How Congress would decide the presidency if there’s an Electoral College tie

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How Congress would decide the presidency if there’s an Electoral College tie

A tie in the Electoral College in November is a very real possibility — and it could even end with a new President Trump and a new Vice President Harris sharing power.

The odds are unprecedented in modern history, but the setup of the country’s electoral system and the fact that a nail-biter election is likely coming means it’s not impossible. It would require what experts referred to as a “perfect storm” of an exactly right set of states to split between Trump and President Biden.

“It would lead to a pretty significant, potentially — I won’t call it disastrous — but disruptive election process if it does happen,” said Derek Muller, a law professor at the University of Notre Dame. “A low-likelihood scenario, but certainly a problematic one.”

In the event that neither Trump nor Biden receives the necessary 270 electoral votes, the election would move to the House of Representatives, which elects the president by giving each state delegation one vote.

A majority of each state’s House delegation would decide who receives the state’s vote. So if a majority of a state’s House members are Republican, Trump would likely receive that vote, and if a majority of a state’s House members are Democratic, Biden would likely receive that vote.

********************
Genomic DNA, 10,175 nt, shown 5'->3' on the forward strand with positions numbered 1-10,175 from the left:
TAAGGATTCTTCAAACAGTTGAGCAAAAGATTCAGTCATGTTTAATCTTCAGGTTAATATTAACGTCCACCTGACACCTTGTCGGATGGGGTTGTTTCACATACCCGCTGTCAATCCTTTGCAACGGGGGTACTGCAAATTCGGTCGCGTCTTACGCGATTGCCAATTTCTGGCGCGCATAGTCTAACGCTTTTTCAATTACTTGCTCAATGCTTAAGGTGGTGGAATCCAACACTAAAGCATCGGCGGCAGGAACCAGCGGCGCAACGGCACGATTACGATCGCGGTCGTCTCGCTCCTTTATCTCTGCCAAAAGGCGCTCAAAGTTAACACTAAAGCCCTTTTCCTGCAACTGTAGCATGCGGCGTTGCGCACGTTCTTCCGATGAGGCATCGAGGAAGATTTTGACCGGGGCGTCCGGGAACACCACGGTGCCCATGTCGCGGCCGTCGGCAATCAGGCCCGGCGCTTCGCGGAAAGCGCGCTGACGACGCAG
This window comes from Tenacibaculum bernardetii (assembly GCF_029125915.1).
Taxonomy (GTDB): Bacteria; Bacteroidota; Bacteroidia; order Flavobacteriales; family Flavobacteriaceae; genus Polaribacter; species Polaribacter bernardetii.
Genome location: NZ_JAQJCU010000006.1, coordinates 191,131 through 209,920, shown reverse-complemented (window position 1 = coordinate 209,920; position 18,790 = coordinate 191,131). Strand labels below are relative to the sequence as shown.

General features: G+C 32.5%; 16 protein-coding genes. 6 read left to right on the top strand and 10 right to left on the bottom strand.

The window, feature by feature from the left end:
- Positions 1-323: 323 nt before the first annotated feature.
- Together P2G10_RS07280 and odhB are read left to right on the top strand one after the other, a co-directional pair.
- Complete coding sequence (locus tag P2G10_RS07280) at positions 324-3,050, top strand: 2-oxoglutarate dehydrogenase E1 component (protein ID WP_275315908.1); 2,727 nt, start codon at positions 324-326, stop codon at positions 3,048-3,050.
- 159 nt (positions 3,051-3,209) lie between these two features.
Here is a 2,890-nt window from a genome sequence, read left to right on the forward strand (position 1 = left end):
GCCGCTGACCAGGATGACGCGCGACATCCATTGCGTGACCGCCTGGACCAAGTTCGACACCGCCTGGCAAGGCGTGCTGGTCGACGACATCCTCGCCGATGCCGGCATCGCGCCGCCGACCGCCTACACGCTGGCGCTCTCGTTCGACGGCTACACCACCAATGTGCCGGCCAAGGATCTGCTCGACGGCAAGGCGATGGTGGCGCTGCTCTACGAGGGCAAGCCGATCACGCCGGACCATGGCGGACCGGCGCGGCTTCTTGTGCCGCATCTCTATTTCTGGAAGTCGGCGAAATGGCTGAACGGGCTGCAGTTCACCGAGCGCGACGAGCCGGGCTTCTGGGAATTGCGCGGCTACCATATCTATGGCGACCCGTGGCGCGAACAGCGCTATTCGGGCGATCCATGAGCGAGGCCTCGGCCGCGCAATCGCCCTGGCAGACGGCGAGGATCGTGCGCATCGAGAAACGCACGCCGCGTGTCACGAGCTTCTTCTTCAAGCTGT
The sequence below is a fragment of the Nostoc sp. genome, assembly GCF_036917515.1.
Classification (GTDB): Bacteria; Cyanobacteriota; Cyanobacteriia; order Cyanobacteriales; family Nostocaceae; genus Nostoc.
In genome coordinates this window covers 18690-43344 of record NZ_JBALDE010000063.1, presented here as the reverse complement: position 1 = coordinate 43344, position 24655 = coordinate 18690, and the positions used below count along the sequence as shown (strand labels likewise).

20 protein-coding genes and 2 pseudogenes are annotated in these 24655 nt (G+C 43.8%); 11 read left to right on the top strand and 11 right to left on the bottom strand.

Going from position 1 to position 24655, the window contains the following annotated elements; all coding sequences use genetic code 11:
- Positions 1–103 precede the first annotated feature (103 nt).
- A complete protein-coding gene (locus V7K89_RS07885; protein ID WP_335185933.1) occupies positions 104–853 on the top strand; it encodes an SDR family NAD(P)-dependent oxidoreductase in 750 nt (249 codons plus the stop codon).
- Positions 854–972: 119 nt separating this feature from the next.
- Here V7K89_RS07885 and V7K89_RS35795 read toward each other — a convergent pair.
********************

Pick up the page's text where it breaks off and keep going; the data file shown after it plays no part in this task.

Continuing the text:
If a state’s delegation is evenly divided between the parties and the state’s representatives are deadlocked, the state would not vote.

The Senate would elect the vice president, with each senator casting one vote until one candidate reaches 51 votes. So if a majority of the Senate is Democratic, Harris — who’s almost certain to be the official vice presidential nominee once again — would likely win, and if Republicans flip the Senate, whoever Trump chooses as his running mate would win.

Whichever candidate receives at least 26 votes in the House would win, but if 26 isn’t reached by Inauguration Day in January, the vice president-elect would serve as acting president until the House resolves the situation, according to the National Archives.

The current Republican-controlled House and Democratic-controlled Senate are indicators of what could happen if voting goes to Congress. But, importantly, the incoming House and Senate would be responsible for picking the president and vice president, respectively — not the outgoing lawmakers. 

So, the parties could end up swapping positions as they seek to break a potential tie after November.

“If a tie were to happen, what’s important to remember is that it would be broken not by the current House but by the ‘newly elected’ House, and not by simple majority of members but by ‘state delegations’ within the House,” said Christopher Miller, a political science professor at the University of Richmond. “This might come as a surprise to many voters, and quite possibly a source of frustration. It’s one more reason voters should pay close attention to down-ticket races this fall.”

The prospect of a split administration six months out from Election Day isn’t far off considering the two candidates have been tied in national polls, according to The Hill/Decision Desk HQ’s average of polls

A Quinnipiac University poll from late April found the two tied, a Morning Consult poll from mid-April also found a tie and another mid-April poll from Yahoo News/YouGov had the same result.

Only one potentially realistic electoral scenario exists where Biden and Trump would both land at 269 electoral votes.